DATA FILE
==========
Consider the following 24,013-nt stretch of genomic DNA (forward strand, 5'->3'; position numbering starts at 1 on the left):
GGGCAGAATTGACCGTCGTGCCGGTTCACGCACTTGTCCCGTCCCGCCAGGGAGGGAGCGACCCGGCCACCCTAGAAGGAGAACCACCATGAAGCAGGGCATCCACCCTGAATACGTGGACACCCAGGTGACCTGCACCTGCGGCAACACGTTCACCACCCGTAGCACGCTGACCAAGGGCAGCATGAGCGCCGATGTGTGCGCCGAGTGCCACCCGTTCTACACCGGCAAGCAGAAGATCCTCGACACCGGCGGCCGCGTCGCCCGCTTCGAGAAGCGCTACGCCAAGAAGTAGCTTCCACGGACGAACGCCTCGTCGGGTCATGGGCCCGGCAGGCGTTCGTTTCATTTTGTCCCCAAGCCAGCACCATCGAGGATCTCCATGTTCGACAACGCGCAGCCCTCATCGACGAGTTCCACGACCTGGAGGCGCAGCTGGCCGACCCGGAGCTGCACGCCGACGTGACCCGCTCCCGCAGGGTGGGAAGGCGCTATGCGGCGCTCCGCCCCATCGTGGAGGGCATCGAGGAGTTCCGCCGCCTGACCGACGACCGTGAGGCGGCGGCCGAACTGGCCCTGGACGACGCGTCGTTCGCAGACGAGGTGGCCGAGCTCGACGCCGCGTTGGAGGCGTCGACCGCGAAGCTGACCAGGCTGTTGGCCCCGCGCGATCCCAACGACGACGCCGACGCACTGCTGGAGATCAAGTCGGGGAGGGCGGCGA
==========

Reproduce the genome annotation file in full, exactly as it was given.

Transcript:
Consider the following 24,013-nt stretch of genomic DNA (forward strand, 5'->3'; position numbering starts at 1 on the left):
GGGCAGAATTGACCGTCGTGCCGGTTCACGCACTTGTCCCGTCCCGCCAGGGAGGGAGCGACCCGGCCACCCTAGAAGGAGAACCACCATGAAGCAGGGCATCCACCCTGAATACGTGGACACCCAGGTGACCTGCACCTGCGGCAACACGTTCACCACCCGTAGCACGCTGACCAAGGGCAGCATGAGCGCCGATGTGTGCGCCGAGTGCCACCCGTTCTACACCGGCAAGCAGAAGATCCTCGACACCGGCGGCCGCGTCGCCCGCTTCGAGAAGCGCTACGCCAAGAAGTAGCTTCCACGGACGAACGCCTCGTCGGGTCATGGGCCCGGCAGGCGTTCGTTTCATTTTGTCCCCAAGCCAGCACCATCGAGGATCTCCATGTTCGACAACGCGCAGCCCTCATCGACGAGTTCCACGACCTGGAGGCGCAGCTGGCCGACCCGGAGCTGCACGCCGACGTGACCCGCTCCCGCAGGGTGGGAAGGCGCTATGCGGCGCTCCGCCCCATCGTGGAGGGCATCGAGGAGTTCCGCCGCCTGACCGACGACCGTGAGGCGGCGGCCGAACTGGCCCTGGACGACGCGTCGTTCGCAGACGAGGTGGCCGAGCTCGACGCCGCGTTGGAGGCGTCGACCGCGAAGCTGACCAGGCTGTTGGCCCCGCGCGATCCCAACGACGACGCCGACGCACTGCTGGAGATCAAGTCGGGGAGGGCGGCGA